A huge part of my final decision to enter ICO was realized when I visited Chicago and the ICO campus in April 1964, meeting with Hyman Wodis, OD '40, Alfred Rosenbloom, OD '48, Eugene Strawn '40, and a few students. Given acceptance, I shared the good news with my bride-to-be, Ruth. 

Ruth grew up in a small city in southern Minnesota. We anticipated a “cultural shock” moving from small-town life to a life in Chicago. While the loneliness and challenges could be intense and overwhelming at times, our resilience, teamwork, family support, and love for each other carried us through. We met Jack Roggenkamp, OD '63 and his wife, Jan, who were living in a mobile home village in Blue Island. Ruth and I were married August 13, 1961 and moved our new 8'x'42' mobile home to Blue Island as I began my studies at ICO later that month. Jack and Jan were a great comfort for us as the stress of isolation from family was often unbearable. Counting the coins left in our pocket was a common ritual, just before Ruth’s next payday. 

 

I am reminded of these challenges we faced as I mentor our ICO students, some who may be going through financial hardship or experiencing the excruciating pain of loneliness, anxiety, uncertainty… searching for the support and stamina to achieve their goal. Sharing insights and strategies has been helpful for invigorating the passion and internal resources needed to "keep our eye on the prize" amid societal challenges and stressful circumstances. 

Dr. Schlange with his wife Ruth, mentor Alfred Rosenbloom, OD '48, and David Hansen, OD '71.

Who was most influential to you during your time at ICO? How important was having a mentor(s) throughout your educational journey?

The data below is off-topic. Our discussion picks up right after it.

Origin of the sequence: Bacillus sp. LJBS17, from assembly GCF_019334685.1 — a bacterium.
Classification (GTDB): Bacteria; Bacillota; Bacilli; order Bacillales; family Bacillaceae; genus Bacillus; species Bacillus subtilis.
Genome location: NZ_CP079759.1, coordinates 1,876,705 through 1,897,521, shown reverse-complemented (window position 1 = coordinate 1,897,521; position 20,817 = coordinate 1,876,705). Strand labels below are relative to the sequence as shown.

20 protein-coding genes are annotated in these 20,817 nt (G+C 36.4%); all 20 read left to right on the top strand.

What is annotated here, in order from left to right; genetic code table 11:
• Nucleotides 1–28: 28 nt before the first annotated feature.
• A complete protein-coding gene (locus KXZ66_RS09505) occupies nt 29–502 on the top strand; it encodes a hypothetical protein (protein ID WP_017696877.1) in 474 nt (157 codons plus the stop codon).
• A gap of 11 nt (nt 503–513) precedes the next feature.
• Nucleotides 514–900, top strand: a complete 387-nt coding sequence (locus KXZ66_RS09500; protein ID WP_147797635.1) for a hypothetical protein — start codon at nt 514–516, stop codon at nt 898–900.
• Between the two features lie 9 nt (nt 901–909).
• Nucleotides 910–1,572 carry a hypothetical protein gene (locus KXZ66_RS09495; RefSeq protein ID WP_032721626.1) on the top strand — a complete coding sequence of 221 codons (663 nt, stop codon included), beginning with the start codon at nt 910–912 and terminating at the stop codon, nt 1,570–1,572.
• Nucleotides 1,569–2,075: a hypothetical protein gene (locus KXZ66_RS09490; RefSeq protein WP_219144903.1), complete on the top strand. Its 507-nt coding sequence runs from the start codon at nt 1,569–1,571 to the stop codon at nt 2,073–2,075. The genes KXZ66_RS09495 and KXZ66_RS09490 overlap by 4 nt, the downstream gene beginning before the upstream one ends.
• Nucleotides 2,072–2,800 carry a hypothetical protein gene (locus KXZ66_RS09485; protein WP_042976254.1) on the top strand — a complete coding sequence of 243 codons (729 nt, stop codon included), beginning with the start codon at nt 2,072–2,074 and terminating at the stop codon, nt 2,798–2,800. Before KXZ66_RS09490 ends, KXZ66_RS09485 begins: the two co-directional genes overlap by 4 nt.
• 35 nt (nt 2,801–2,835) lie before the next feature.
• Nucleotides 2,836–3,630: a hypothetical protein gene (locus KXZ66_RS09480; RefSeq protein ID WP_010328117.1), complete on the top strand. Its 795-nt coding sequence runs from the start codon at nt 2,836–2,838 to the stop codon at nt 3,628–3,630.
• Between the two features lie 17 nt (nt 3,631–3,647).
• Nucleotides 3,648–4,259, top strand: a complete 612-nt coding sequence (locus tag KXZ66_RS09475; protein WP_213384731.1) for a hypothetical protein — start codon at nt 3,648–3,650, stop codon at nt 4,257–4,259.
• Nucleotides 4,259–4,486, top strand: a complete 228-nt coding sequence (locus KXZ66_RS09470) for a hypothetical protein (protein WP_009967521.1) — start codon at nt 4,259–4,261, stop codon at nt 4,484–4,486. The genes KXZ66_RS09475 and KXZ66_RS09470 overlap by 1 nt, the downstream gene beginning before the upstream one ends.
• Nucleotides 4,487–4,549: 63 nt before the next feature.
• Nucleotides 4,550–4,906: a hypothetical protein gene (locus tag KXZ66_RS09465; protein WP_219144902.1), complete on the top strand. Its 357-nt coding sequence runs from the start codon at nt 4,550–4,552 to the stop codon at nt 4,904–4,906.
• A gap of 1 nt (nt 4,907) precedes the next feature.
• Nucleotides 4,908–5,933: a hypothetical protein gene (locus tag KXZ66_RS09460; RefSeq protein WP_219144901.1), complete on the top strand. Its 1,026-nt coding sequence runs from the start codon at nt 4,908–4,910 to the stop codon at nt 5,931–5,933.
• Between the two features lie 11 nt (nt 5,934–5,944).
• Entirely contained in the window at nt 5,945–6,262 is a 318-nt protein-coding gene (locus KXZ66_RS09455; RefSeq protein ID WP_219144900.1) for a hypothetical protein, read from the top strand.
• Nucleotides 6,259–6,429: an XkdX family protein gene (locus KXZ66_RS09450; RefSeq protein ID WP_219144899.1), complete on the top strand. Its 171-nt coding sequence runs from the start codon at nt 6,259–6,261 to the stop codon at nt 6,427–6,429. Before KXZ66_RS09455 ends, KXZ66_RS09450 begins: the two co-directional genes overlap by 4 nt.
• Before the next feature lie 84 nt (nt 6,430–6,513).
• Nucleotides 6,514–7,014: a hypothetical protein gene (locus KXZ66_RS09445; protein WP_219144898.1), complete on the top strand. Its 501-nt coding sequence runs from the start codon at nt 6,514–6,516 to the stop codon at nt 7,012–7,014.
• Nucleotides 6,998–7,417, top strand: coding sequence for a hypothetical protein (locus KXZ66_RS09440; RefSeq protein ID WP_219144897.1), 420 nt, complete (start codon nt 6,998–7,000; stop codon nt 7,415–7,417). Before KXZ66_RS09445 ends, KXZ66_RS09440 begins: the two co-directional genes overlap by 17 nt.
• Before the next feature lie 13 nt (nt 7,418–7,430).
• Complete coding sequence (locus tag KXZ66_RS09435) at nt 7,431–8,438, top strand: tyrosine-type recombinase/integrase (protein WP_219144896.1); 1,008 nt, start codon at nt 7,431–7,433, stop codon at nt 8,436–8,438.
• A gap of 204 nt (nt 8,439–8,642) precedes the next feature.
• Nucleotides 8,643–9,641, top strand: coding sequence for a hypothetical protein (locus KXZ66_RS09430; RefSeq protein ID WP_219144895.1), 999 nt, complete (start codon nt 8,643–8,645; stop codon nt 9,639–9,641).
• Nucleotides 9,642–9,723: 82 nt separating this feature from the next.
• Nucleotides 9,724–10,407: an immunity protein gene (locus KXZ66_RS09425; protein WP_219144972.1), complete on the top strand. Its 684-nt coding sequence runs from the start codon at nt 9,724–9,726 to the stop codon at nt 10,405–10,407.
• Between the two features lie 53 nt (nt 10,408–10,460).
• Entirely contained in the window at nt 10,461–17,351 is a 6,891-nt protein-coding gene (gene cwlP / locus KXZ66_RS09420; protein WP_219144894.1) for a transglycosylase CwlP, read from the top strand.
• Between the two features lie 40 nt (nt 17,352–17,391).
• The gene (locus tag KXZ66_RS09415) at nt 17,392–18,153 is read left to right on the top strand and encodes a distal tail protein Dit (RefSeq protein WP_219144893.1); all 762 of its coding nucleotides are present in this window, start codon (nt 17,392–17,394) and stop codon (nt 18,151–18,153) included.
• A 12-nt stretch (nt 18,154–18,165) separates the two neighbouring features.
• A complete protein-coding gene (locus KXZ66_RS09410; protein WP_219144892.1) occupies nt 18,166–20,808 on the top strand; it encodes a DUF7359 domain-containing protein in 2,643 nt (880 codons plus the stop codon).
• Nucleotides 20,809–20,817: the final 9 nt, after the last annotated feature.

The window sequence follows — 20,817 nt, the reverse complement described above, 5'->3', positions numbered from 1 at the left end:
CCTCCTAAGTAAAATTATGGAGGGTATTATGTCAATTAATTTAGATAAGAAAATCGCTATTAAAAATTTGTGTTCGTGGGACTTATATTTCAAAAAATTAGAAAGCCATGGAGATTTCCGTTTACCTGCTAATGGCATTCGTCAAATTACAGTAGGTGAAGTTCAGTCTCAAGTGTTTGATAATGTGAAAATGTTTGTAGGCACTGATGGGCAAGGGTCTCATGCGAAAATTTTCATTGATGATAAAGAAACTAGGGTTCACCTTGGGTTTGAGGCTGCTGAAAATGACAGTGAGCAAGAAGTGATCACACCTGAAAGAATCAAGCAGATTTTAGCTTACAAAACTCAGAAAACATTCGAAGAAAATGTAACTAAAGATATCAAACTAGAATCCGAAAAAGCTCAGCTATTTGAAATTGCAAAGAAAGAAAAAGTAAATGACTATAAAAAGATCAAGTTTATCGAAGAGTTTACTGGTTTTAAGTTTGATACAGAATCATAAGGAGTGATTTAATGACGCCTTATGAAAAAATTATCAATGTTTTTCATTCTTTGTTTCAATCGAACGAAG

Alfred Rosenbloom, OD '48 often invited faculty and student groups to his home in Hyde Park for wonderful and enjoyable social functions. These events provided powerful mentoring experience for both faculty and students. Dr. Rosenbloom was a quintessential mentor regarding patient care, education, national and local leadership, and effective teaching, research and reading. He often sat in on my lectures and gave valuable feedback. I had the opportunity to observe him in teaching and clinical settings and used these experiences as a model for my own development. His profound love for teaching and mentoring students was inspirational. 

 

E. Richard Tennant, OD '45 had an amazing, yet gentle, command of the lecture room, always communicating that he cared for you and wanted you to be the best optometrist. My most vivid memories with Dr. Tennant were discussions about having a healthy balance in life, among family, work, and community. My love for teaching and student mentoring was flourishing in me, and I truly began to understand the joy and passion for working with students as I observed in both Dr. Rosenbloom and Dr. Tennant. Their mentoring was ongoing during our years on the faculty — readily available, always willing to talk, both providing constructive comments, some complimentary and others needing improvement.